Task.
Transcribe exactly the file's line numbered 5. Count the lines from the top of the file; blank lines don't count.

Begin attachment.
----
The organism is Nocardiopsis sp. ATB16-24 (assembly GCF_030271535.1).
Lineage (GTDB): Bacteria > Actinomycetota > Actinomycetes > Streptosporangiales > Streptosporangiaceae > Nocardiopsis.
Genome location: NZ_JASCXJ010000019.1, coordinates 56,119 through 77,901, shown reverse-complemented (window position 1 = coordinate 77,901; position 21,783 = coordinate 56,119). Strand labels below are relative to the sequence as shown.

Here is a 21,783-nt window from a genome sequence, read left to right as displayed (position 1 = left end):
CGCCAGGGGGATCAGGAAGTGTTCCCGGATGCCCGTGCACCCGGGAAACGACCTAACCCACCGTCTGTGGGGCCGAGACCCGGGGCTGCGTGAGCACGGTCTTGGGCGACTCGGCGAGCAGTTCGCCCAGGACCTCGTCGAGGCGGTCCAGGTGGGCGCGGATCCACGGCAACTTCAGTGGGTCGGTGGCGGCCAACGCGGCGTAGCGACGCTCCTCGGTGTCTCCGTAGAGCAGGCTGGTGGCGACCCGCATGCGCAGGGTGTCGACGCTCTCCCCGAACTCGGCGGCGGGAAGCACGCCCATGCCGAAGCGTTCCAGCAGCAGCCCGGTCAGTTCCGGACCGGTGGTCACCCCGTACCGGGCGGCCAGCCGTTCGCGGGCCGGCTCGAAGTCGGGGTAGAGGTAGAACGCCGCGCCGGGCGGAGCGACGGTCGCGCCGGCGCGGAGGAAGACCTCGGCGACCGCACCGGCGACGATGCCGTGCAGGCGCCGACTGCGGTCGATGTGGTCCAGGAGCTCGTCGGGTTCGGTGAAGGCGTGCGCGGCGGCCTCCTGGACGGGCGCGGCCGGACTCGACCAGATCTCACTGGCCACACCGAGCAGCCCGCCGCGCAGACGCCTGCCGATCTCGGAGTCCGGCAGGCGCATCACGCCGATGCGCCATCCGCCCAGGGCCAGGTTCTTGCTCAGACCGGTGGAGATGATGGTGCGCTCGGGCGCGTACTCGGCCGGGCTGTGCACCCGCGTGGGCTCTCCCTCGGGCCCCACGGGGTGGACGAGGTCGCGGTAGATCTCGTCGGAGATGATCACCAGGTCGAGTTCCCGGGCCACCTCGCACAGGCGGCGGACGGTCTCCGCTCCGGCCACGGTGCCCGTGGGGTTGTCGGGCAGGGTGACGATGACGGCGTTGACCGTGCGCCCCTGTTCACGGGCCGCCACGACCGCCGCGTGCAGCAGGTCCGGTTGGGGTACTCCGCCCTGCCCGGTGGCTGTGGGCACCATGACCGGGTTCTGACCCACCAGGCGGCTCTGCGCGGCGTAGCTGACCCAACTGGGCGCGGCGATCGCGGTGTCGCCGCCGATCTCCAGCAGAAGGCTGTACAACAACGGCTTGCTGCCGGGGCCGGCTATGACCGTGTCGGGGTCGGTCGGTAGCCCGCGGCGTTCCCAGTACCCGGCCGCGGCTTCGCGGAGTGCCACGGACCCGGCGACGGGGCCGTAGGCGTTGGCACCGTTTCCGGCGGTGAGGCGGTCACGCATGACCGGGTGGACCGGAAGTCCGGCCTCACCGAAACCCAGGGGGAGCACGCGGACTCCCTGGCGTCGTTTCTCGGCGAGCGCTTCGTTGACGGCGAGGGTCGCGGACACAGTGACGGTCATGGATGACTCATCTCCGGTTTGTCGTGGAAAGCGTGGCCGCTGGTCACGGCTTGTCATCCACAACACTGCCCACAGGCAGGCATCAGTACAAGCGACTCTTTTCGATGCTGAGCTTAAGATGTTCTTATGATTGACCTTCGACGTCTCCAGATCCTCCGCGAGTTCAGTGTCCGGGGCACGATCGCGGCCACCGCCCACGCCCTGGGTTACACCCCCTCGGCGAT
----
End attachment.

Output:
CGCCAGGGGGATCAGGAAGTGTTCCCGGATGCCCGTGCACCCGGGAAACGACCTAACCCACCGTCTGTGGGGCCGAGACCCGGGGCTGCGTGAGCACGGTCTTGGGCGACTCGGCGAGCAGTTCGCCCAGGACCTCGTCGAGGCGGTCCAGGTGGGCGCGGATCCACGGCAACTTCAGTGGGTCGGTGGCGGCCAACGCGGCGTAGCGACGCTCCTCGGTGTCTCCGTAGAGCAGGCTGGTGGCGACCCGCATGCGCAGGGTGTCGACGCTCTCCCCGAACTCGGCGGCGGGAAGCACGCCCATGCCGAAGCGTTCCAGCAGCAGCCCGGTCAGTTCCGGACCGGTGGTCACCCCGTACCGGGCGGCCAGCCGTTCGCGGGCCGGCTCGAAGTCGGGGTAGAGGTAGAACGCCGCGCCGGGCGGAGCGACGGTCGCGCCGGCGCGGAGGAAGACCTCGGCGACCGCACCGGCGACGATGCCGTGCAGGCGCCGACTGCGGTCGATGTGGTCCAGGAGCTCGTCGGGTTCGGTGAAGGCGTGCGCGGCGGCCTCCTGGACGGGCGCGGCCGGACTCGACCAGATCTCACTGGCCACACCGAGCAGCCCGCCGCGCAGACGCCTGCCGATCTCGGAGTCCGGCAGGCGCATCACGCCGATGCGCCATCCGCCCAGGGCCAGGTTCTTGCTCAGACCGGTGGAGATGATGGTGCGCTCGGGCGCGTACTCGGCCGGGCTGTGCACCCGCGTGGGCTCTCCCTCGGGCCCCACGGGGTGGACGAGGTCGCGGTAGATCTCGTCGGAGATGATCACCAGGTCGAGTTCCCGGGCCACCTCGCACAGGCGGCGGACGGTCTCCGCTCCGGCCACGGTGCCCGTGGGGTTGTCGGGCAGGGTGACGATGACGGCGTTGACCGTGCGCCCCTGTTCACGGGCCGCCACGACCGCCGCGTGCAGCAGGTCCGGTTGGGGTACTCCGCCCTGCCCGGTGGCTGTGGGCACCATGACCGGGTTCTGACCCACCAGGCGGCTCTGCGCGGCGTAGCTGACCCAACTGGGCGCGGCGATCGCGGTGTCGCCGCCGATCTCCAGCAGAAGGCTGTACAACAACGGCTTGCTGCCGGGGCCGGCTATGACCGTGTCGGGGTCGGTCGGTAGCCCGCGGCGTTCCCAGTACCCGGCCGCGGCTTCGCGGAGTGCCACGGACCCGGCGACGGGGCCGTAGGCGTTGGCACCGTTTCCGGCGGTGAGGCGGTCACGCATGACCGGGTGGACCGGAAGTCCGGCCTCACCGAAACCCAGGGGGAGCACGCGGACTCCCTGGCGTCGTTTCTCGGCGAGCGCTTCGTTGACGGCGAGGGTCGCGGACACAGTGACGGTCATGGATGACTCATCTCCGGTTTGTCGTGGAAAGCGTGGCCGCTGGTCACGGCTTGTCATCCACAACACTGCCCACAGGCAGGCATCAGTACAAGCGACTCTTTTCGATGCTGAGCTTAAGATGTTCTTATGATTGACCTTCGACGTCTCCAGATCCTCCGCGAGTTCAGTGTCCGGGGCACGATCGCGGCCACCGCCCACGCCCTGGGTTACACCCCCTCGGCGAT